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Duluth's monument fight goes on
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Duluth's Ten Commandments monument sits on the grounds of city hall. (MPR Photo/Bob Kelleher)
Duluth Mayor Herb Bergson today signed a resolution that could result in the removal of a Ten Commandments monument from city property. But the fight is far from over. Residents are circulating a petition asking for a referendum on the issue. The St. Louis County Board is offering to take over the monument, along with the lawsuit against it. And the former mayor is raising money to help pay legal expenses to keep the marker in place.

Duluth, Minn. — The stone tablet sits on a corner just outside city hall. It looks like a bigger version of the one Charlton Heston brought down off the mountain in the 1950s movie "The Ten Commandments". It's one of thousands given to cities around the country when the movie was released. The one in Duluth was a gift from the Fraternal Order of Eagles.

And now some cities around the country are removing these tablets, and similar markers, in the face of lawsuits from civil liberties groups.

The Minnesota Civil Liberties Union filed suit against the Duluth monument last month.

Monday evening the city council was set to decide how to respond to the lawsuit.

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Image Rally

Monument supporters held a rally and prayer vigil before the council meeting. City council president Jim Stauber spoke.

"I find it difficult to believe that there's anything offensive about this monument," Stauber told the crowd of 300. "And suppose this small group of people, uncertain of their stance, is simply trying to validate their nonbelief."

The council voted 5-4 to remove the tablet. But Councilor Roger Reinert asked the mayor to hold off on signing the measure. Reinert wanted to think about it overnight. He ended up deciding to stick to his vote to remove the monument. He says his decision came partly because of the "mean-spirited" calls and e-mails he got from monument supporters.

"It was personal, very offensive, much of it," Reinert said, "and that's not appropriate for any sort of issue."

That's no surprise to Bill Van Druten. He's one of the dozen or so Duluthians who signed on to the MCLU lawsuit. He says someone threatened his life.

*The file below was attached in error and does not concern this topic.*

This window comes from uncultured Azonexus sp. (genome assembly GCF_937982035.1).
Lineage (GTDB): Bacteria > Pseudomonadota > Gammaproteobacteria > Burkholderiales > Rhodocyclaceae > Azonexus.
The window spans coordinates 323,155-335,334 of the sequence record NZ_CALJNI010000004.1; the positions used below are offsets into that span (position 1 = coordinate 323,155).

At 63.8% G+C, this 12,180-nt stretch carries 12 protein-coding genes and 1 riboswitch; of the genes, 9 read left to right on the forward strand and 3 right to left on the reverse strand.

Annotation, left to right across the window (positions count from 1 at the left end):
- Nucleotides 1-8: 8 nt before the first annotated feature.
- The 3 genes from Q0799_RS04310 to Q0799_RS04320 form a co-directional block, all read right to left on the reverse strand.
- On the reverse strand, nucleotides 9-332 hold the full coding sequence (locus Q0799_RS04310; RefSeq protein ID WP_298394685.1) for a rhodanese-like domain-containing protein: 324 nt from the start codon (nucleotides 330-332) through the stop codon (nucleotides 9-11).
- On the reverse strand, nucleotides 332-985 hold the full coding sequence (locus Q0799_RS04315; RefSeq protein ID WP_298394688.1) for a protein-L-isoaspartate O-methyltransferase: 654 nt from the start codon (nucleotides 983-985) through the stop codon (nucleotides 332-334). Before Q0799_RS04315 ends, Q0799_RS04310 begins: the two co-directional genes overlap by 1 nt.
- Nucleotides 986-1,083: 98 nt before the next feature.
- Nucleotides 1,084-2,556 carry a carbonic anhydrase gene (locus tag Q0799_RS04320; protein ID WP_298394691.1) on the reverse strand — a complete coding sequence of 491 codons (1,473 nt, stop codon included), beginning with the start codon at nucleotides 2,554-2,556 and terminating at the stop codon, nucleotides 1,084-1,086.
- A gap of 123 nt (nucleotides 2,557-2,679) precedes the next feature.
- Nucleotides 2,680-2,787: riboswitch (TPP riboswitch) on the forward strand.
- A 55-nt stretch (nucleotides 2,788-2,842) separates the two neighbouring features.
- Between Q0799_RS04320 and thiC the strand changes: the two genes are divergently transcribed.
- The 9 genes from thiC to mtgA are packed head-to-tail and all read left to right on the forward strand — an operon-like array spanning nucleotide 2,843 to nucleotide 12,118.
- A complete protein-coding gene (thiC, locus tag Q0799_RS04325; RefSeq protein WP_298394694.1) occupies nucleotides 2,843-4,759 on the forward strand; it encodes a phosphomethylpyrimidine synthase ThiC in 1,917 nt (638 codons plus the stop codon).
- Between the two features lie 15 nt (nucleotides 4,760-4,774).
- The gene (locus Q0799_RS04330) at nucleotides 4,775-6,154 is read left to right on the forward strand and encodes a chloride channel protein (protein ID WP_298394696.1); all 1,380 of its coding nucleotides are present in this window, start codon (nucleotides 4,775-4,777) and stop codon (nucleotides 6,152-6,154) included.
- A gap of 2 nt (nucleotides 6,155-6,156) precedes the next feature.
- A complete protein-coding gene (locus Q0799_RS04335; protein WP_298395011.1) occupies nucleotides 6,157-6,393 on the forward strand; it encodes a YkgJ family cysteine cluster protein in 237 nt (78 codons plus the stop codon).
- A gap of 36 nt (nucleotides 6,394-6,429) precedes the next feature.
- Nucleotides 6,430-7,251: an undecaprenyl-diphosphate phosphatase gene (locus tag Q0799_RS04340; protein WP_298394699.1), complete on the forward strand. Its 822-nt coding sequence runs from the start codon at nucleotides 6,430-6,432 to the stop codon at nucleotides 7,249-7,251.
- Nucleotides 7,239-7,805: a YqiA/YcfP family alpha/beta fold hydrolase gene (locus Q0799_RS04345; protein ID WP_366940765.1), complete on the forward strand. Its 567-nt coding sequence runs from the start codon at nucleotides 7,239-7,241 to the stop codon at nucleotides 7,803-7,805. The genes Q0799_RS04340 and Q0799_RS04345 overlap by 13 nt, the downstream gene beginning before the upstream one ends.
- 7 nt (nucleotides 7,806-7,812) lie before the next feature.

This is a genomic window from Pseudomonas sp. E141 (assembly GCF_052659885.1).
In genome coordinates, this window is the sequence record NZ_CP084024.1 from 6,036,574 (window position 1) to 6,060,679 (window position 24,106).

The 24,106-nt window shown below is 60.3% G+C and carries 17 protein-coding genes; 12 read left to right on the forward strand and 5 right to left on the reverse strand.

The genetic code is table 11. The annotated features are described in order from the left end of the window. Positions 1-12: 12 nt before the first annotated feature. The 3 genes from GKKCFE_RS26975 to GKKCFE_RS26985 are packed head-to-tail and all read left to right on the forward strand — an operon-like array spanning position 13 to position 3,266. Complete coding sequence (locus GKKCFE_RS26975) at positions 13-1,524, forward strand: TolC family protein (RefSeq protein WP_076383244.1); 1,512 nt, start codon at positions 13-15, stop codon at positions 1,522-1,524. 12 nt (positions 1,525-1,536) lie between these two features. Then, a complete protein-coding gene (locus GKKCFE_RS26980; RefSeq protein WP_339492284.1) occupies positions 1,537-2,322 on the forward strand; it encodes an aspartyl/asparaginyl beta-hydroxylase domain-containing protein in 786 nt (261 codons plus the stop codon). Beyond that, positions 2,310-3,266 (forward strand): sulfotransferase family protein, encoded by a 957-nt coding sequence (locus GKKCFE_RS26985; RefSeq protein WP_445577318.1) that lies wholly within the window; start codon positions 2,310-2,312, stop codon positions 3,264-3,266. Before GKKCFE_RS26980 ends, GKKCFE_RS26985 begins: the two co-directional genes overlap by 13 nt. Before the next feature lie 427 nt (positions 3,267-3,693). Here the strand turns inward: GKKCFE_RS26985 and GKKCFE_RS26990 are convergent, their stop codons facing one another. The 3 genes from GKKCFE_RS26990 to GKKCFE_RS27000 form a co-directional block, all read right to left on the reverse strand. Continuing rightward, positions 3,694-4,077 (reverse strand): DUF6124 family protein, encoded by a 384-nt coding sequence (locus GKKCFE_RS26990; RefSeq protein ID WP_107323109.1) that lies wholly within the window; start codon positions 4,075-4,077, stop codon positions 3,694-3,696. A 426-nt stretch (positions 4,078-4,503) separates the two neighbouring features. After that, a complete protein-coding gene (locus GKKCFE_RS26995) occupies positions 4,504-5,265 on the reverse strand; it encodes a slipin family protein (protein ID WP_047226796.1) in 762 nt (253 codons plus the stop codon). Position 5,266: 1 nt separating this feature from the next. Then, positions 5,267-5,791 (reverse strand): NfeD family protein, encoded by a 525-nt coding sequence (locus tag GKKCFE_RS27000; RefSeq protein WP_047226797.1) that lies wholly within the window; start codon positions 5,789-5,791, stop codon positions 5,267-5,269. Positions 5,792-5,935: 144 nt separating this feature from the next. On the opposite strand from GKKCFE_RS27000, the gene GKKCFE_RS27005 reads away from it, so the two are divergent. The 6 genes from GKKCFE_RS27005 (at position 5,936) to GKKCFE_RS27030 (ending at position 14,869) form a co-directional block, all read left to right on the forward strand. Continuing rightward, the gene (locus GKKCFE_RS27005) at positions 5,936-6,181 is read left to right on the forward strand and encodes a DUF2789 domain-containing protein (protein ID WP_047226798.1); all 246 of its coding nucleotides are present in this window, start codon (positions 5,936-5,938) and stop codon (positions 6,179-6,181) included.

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Image Bill Van Druten

"Now here is a religion that proclaims that all other religions are in error and we must believe this religion," Van Druten says. "This is gross arrogance, and not the American way. The American way is that we're free to think about religious matters and form our own opinion. To be religious and also not to be religious. It's a very important American principle."

Tuesday the issue spilled over to another level of government. St. Louis County Commissioner Mike Forsman asked his fellow commissioners to join him in offering to take the fight out of the hands of the city.

"Something to the effect of, 'Why didn't the city of Duluth give us a ten-by-ten spot right under the monument?" Forsman says. "And I personally would be willing to take on the ACLU."

Forsman says the county has a plaque with the Ten Commandments in its Hibbing courthouse, so the county could eventually face a lawsuit anyway. His motion passed 6-0, with one commissioner abstaining.

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Image Ten Commandments monument

A Christian radio network also took up the subject in its Tuesday afternoon talk show. The network encouraged listeners to call Duluth city hall, and city offices were swamped with calls all afternoon. The calls came from all over the country, and tied up the phone lines for the public works department, the police department, and other city offices.

And now, Duluth's former mayor, Gary Doty, has joined the fight. He's heading a group that's planning to raise $20,000. That's how much they think it would cost to go one round in a court battle defending the monument. Doty says he's hearing from the "silent majority."

"When I was mayor I got those calls, from out of town, from the MCLU saying, 'take it down,'" Doty says. "It didn't come from Duluth. Certainly there are some people in Duluth that have signed on and that are part of it, but not very many."

After holding off for 24 hours, Duluth's current mayor, Herb Bergson, signed the council's resolution. Next week the city attorney will meet with MCLU officials to resolve the issue, presumably by taking steps to remove the monument. Bergson says he's spent too much time on the issue in the last couple of days.

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Image Herb Bergson

"What's ironic about this issue is the people who believe in these ten commandments are going to believe if the monument is there or not," Bergson says. "So it would be best to settle, because we've got way too many important matters to deal with in city government."

But any of the five councilors who voted to remove the monument Monday could bring the matter up again next week. With petitions circulating and fundraising calls going out, one or more of them could find a reason to change their position.

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